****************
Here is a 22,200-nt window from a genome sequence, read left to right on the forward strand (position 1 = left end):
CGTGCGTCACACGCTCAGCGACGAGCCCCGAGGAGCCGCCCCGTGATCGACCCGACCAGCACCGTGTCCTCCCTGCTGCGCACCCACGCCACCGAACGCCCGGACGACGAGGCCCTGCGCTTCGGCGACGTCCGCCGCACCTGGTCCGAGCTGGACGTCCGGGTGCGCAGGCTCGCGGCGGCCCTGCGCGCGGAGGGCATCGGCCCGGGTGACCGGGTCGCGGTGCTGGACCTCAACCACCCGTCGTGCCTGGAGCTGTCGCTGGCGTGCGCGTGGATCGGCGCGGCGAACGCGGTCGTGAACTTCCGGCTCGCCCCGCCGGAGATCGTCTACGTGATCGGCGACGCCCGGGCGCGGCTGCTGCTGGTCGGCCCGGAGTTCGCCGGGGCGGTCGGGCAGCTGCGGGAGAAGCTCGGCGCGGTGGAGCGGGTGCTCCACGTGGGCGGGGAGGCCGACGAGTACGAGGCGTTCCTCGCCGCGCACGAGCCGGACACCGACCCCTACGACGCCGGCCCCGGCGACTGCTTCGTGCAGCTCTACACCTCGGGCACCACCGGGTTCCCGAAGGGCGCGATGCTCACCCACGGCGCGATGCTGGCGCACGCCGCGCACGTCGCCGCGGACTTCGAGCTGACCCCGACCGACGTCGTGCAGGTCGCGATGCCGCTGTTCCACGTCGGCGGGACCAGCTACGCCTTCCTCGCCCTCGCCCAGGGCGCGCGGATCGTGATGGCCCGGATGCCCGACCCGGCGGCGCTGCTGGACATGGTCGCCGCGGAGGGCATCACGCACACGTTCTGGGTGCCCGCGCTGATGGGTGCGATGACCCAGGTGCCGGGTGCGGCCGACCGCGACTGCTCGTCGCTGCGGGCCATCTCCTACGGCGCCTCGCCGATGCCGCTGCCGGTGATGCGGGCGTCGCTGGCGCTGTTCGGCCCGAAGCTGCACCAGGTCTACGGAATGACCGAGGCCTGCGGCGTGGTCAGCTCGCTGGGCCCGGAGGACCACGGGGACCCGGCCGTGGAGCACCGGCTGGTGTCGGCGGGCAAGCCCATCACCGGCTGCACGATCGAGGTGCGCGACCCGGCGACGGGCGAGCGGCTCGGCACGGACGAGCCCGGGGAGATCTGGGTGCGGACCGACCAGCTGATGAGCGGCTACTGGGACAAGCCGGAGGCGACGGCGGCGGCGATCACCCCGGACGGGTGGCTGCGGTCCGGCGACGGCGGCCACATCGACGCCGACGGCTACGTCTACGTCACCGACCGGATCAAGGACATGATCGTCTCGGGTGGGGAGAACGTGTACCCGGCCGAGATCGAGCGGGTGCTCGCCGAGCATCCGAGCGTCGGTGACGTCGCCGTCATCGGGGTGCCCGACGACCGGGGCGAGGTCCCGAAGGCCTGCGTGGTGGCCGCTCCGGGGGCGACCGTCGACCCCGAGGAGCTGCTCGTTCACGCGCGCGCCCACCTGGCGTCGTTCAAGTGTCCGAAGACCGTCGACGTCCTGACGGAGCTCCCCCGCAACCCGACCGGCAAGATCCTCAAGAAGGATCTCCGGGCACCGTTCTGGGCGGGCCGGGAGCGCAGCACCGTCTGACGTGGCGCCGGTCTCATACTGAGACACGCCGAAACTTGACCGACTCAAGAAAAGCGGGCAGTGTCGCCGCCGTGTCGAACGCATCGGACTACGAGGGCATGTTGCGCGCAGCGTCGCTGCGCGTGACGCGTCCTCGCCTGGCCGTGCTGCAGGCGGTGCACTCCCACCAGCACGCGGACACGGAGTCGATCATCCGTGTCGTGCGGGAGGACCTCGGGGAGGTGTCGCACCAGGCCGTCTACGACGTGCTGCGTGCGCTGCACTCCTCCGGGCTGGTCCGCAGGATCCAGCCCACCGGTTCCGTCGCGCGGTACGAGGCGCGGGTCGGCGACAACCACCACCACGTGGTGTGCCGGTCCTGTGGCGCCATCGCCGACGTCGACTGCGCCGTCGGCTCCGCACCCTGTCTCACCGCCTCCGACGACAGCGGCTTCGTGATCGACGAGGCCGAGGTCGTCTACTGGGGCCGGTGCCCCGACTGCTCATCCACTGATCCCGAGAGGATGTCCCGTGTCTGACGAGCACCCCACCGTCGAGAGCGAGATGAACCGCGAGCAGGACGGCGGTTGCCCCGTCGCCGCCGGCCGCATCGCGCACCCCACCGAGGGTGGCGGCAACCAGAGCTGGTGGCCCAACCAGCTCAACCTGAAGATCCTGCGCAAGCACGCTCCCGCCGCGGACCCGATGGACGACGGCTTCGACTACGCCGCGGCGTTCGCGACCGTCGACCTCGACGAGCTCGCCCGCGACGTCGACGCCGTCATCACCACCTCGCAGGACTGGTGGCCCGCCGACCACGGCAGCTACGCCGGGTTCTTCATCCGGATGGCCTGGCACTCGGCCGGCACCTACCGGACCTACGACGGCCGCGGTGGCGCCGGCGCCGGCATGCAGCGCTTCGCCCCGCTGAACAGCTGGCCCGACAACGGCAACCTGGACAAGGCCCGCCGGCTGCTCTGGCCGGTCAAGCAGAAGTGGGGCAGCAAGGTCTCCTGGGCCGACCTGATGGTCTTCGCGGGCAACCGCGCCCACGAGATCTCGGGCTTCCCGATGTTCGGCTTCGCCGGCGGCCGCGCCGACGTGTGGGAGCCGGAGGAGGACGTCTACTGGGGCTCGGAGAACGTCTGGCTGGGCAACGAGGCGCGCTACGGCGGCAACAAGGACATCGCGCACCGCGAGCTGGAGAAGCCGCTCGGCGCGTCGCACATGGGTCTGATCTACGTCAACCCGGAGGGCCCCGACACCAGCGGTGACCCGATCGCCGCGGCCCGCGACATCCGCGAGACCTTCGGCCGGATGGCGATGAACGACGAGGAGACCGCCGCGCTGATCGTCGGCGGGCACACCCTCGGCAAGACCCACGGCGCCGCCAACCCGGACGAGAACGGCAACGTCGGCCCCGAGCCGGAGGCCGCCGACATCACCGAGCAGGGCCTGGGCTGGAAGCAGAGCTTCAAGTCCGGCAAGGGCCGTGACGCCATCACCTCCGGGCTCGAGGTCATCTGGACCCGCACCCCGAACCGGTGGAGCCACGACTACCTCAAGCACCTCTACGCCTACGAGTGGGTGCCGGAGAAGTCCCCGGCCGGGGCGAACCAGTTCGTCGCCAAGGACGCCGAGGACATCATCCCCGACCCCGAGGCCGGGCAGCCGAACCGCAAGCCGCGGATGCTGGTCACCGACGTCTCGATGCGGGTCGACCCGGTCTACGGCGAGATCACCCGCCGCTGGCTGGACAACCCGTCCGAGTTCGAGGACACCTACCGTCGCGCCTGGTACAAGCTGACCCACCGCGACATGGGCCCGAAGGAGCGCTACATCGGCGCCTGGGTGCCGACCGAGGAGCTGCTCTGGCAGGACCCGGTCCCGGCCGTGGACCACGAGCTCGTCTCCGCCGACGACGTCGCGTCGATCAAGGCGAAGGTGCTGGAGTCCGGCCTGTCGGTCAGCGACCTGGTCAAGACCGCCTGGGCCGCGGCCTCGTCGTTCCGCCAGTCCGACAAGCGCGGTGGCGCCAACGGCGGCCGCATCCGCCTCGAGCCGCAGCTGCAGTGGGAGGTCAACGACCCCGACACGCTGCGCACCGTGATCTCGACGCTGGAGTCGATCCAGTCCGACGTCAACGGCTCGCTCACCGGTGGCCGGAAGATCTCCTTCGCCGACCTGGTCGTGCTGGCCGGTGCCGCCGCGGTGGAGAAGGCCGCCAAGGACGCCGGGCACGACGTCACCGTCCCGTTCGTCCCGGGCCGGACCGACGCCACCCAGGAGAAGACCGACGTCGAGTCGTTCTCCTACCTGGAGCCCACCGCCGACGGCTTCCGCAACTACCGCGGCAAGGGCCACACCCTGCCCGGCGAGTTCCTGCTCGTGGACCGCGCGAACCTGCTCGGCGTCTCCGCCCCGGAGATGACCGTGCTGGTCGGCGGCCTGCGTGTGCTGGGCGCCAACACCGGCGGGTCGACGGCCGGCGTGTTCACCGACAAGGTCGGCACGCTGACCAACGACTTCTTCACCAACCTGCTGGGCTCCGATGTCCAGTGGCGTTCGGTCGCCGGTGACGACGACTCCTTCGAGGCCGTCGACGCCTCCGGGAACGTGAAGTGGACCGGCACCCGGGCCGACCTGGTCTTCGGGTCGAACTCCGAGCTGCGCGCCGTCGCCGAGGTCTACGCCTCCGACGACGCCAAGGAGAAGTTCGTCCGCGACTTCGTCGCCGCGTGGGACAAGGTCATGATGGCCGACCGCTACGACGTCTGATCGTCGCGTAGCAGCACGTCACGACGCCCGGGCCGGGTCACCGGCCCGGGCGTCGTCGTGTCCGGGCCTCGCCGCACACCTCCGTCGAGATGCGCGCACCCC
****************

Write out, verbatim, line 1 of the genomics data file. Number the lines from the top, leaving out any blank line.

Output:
Here is a 22,200-nt window from a genome sequence, read left to right on the forward strand (position 1 = left end):